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Preservationists worry as Taft house goes on market


CINCINNATI — A 121-year-old house built as a wedding gift for William Howard Taft before he became president of the United States is for sale, raising concerns that a new owner will tear it down and build condominiums on the site, preservationists said.

The five-bedroom house was built in 1886 by the parents of Helen Herron, a future first lady who married Taft when he was a young attorney. He was elected president in 1908 and later served as the chief justice of the U.S. Supreme Court.

Asking price for the hilltop house that features a view of the Ohio River is $700,000.

“I know there are a lot of people in Cincinnati who are anxious that this house not be torn down and the site redeveloped,” said Carol Meadows, a real estate agent who represents owner Josephine Joseph, who no longer lives in the house. “The Josephs don’t want that to happen.”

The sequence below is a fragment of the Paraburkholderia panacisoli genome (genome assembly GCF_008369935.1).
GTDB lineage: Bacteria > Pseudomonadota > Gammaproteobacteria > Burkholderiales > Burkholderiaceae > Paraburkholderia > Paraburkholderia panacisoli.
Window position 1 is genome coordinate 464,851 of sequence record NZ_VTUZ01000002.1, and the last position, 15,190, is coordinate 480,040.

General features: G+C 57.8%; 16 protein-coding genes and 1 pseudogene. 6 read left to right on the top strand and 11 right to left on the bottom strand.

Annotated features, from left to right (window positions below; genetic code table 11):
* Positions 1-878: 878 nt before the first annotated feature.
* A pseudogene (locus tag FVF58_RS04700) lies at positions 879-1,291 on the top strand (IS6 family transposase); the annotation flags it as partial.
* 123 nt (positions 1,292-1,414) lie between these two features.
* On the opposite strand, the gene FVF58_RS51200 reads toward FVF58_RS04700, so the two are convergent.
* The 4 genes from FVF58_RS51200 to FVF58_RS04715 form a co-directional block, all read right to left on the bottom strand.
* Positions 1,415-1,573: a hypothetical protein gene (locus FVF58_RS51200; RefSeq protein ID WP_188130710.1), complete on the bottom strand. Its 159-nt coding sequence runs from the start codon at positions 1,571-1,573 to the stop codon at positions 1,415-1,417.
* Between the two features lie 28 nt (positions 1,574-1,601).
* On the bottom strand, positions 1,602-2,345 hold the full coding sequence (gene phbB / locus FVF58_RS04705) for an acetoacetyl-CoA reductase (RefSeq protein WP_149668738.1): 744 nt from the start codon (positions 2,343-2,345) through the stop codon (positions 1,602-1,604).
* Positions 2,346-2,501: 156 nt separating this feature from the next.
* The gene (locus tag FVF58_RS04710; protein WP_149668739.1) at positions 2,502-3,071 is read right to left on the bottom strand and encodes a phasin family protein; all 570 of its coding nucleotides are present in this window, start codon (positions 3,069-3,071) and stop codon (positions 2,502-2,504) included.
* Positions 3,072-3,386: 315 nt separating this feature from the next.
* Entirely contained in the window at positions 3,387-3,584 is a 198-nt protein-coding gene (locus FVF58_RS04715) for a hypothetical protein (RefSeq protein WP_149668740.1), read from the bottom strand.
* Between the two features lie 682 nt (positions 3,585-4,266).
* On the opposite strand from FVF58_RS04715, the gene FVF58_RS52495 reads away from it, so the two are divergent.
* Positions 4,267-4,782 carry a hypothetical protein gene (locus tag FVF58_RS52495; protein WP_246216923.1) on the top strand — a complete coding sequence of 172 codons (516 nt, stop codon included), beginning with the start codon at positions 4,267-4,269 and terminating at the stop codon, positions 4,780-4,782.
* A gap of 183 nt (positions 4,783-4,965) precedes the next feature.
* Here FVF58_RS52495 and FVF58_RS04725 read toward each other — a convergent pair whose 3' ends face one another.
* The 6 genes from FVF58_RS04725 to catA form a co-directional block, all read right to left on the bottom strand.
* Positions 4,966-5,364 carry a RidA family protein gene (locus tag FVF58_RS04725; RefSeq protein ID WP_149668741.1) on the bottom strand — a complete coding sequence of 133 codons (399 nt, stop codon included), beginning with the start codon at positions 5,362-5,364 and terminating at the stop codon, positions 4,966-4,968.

The family wants to sell it to someone who will preserve it, Meadows said.

The property, which isn’t protected by any historic designation, is zoned for multifamily use, and two small undeveloped lots nearby are also for sale. Preservationists fear that the properties will attract buyers who are interested in building condominiums.

“We would hate to lose this house,” said Margo Warminski, preservation director of the Cincinnati Preservation Society.

The house was also the birthplace of Taft’s son, Robert, a former U.S. senator and the grandfather of former Ohio Gov. Bob Taft.

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